When celebrated food critic Jonathan Gold first came across Chef Roberto Berrelleza’s now-shuttered La Moderna in 1992, he wrote, “La Moderna's food, prepared by a true restaurant maniac, is among the best Mexican food in Los Angeles.” Berrelleza spent years as a waiter and maître d’ before ever going into the kitchens. His journey parallels the rise of the Mexican chef in the Los Angeles food scene. This is his story, as told to Samanta Hernandez Helou.
I'm from a small port in the state of Sinaloa. Much of the shrimp and good seafood comes from Topolobampo where I was born.
My father was a captain of fishing ships in Topolobampo. He used to be a cook in his off time. He was also a cook for all the other fishermen.
My abuela, who raised me, she used to serve food every night from home. That's how it was. You get a couple of tables outside and a couple of benches and all the community used to eat there. I grew up around food. It’s within me because of my father and abuela.
Later in life, I went to Tijuana and I was in the university there and I joined a band playing guitar. One day, we got a gig in Los Angeles. When I got here I said, "I don't think so, I'm not going back. This is too beautiful for me." That was in 1975.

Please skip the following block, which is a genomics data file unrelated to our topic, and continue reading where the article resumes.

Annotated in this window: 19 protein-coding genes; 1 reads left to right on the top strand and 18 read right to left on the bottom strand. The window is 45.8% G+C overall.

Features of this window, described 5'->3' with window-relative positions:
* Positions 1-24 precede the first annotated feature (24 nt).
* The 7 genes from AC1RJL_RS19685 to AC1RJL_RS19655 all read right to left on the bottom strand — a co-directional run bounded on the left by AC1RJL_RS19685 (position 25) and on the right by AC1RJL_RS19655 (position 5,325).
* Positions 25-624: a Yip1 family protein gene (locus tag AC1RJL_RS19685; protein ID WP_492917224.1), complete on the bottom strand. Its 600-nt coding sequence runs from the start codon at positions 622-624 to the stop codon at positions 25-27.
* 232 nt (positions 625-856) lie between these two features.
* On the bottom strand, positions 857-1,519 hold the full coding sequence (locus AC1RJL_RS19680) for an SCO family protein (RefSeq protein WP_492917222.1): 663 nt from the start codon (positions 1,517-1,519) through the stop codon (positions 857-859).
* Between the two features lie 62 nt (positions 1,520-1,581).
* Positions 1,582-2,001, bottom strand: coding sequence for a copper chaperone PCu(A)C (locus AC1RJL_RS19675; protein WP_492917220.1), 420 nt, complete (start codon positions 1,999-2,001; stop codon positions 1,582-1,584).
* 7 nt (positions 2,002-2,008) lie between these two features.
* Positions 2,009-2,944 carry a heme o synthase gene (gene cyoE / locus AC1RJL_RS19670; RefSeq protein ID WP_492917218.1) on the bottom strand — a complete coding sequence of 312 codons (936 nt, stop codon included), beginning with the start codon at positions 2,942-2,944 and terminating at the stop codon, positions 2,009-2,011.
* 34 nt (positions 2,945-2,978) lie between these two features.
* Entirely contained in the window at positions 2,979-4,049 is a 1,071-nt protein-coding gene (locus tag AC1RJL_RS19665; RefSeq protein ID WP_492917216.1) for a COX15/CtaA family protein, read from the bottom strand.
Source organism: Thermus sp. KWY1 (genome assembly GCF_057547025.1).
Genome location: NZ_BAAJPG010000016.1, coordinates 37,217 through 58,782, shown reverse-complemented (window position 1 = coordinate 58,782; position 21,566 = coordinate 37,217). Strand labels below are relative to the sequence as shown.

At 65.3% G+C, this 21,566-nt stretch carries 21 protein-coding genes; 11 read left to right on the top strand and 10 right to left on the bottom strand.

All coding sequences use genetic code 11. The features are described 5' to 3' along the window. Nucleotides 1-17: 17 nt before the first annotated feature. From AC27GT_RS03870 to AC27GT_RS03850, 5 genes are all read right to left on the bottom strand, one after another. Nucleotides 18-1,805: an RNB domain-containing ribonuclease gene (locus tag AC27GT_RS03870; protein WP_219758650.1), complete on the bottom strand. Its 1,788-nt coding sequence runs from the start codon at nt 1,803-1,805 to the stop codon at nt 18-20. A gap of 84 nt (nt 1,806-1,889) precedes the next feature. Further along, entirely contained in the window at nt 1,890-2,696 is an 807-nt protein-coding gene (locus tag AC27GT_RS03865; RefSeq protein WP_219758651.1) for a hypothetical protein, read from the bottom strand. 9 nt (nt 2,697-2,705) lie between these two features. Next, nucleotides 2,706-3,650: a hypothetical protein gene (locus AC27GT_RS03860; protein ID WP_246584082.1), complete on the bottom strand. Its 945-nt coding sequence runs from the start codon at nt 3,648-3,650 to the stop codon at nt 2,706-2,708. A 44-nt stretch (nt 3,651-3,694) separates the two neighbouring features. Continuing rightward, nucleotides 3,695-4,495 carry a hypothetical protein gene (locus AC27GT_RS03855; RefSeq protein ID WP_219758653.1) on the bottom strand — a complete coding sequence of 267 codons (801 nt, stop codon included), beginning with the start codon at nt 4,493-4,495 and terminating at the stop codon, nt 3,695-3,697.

I needed to do something normal. Having Friday, Saturday and Sunday working in music was not going to give me my new car, my new clothing. It wasn't going to give me what I wanted. I needed to work.
I had a friend that worked at one of the best, most prestigious restaurants in L.A. in the 70's. It was called The Tower. It was a restaurant where all the menu was in French. It was highly regarded. He got me a job there as a busboy. I spoke English which was a plus.
There's a lot of money at those types of restaurants; only the top people go to those places. I said, "I think I like this." When I was a busboy they used to call me "El Capitano." I learned about wines; I was buying wines; I was trying the wines; I was studying the wines. Then it evolved into me starting to cook and research. I would see what was done in the kitchen and then learn to do it at home.
Eventually, I went from busboy to a waiter and then to a captain. At the Tower, I worked for about a year and a half in the 70s and then I went to Francois [another haute cuisine French restaurant?] for like about eight years.
I never worked in the back of the house of restaurants. I never wanted to cook because it was easier for me to be in the front of the house and see the preparation and see the techniques. I could see how it is in the kitchen and the reaction of people. It's better and broader if you're outside looking in. When you're in the kitchen, you're concentrated in your particular duty.
After that, I had the blessing of serving as the managing maître d’ for one of the glories of Hollywood, The Brown Derby. This was in the 80s.